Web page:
From a reliability perspective, one of the great things about VOD transcoding is the ability to simply try again. If anything goes wrong during the transcoding process, we can simply re-run the process from the beginning. The worst effect of a hiccup is a job takes a little longer, which is unfortunate, but the end result is a transcoded file is delivered to the customer and all is well.
During a live event, however, we don't have the luxury of simply trying again. Since these events are transcoded in real time, we only have one chance to deliver a perfect transcode to end-users; a blip anywhere along the way can mean an interruption. No matter how reliable the system is, you never know when something like a power supply or network card is going to fail, so redundancy is crucial for high profile events.
To account for this, we recently announced redundant transcoding for live streams. In a nutshell, if
redundant_transcode is enabled, and at least one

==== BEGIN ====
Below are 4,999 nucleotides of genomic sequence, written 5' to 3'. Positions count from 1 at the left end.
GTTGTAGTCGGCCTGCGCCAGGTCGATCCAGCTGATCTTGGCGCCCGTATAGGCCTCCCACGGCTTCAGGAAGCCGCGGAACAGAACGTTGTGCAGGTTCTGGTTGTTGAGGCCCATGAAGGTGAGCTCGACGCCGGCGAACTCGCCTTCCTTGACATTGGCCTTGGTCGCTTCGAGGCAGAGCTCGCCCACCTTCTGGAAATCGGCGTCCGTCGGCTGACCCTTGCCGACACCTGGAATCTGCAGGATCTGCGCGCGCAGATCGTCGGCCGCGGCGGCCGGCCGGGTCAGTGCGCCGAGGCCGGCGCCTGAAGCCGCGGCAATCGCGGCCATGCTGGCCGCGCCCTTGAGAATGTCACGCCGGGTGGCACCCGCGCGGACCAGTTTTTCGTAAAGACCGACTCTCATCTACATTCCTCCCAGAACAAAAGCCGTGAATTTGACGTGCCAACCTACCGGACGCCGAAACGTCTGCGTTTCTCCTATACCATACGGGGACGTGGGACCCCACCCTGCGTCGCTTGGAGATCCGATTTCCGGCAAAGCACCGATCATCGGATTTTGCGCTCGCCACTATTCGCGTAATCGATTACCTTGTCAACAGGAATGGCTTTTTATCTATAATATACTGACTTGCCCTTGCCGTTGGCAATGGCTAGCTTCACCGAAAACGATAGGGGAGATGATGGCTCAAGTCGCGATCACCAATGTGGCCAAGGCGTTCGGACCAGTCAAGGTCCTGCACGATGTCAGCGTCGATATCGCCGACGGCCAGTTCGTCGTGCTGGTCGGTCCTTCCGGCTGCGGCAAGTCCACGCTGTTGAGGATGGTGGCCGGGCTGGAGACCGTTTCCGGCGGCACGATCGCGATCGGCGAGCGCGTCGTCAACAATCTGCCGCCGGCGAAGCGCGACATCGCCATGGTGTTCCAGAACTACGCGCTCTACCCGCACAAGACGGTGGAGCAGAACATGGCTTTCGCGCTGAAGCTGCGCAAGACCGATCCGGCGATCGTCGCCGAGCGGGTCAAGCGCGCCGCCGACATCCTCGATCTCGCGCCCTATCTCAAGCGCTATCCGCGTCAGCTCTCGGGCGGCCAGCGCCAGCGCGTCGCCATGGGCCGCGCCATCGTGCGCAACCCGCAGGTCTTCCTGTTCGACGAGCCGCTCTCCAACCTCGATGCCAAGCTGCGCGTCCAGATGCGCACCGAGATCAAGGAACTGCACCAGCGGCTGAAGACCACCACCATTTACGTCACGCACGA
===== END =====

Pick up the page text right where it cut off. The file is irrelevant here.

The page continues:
secondary_url is specified, Zencoder will transparently create a new job using any secondary URLs specified in the outputs of the original request. This job has all the same settings of the original, with the important distinction of being run in the nearest transcoding region of an entirely different cloud provider.
Let's look at an example:
This will return one stream name, but 2 stream URLs, one primary and one redundant.
You can then set up your encoder to stream to both simultaneously. The example below is using Flash Media Live Encoder, but most encoders support a primary and backup stream url with little additional setup.
With this setup, if Amazon East were to go down (which is unlikely, but not impossible), the backup stream would continue happily on Google Compute Engine without any problems. Assuming you're using a CDN with proper backup urls, such as Akamai, the playback URLs would continue to work as if nothing happened.
For simplicity sake, we only discussed adding a backup URL to a single encoder. This would mitigate any issues downstream of the encoder (like Amazon East getting hit by a meteor), but the stream is still at risk if the encoder is unable to publish for any reason. The backup URL, however, could be set up on a separate encoder, which could be on an entirely different network to be as safe as possible.
- Since a stream needs to be pushed to both the primary and backup endpoint, this will double the bandwidth necessary to publish a stream.
- The backup job is billed as a separate job at standard live rates.
- Akamai will attempt to align the primary and backup streams before playback, so there may be a short interruption during the transition between streams.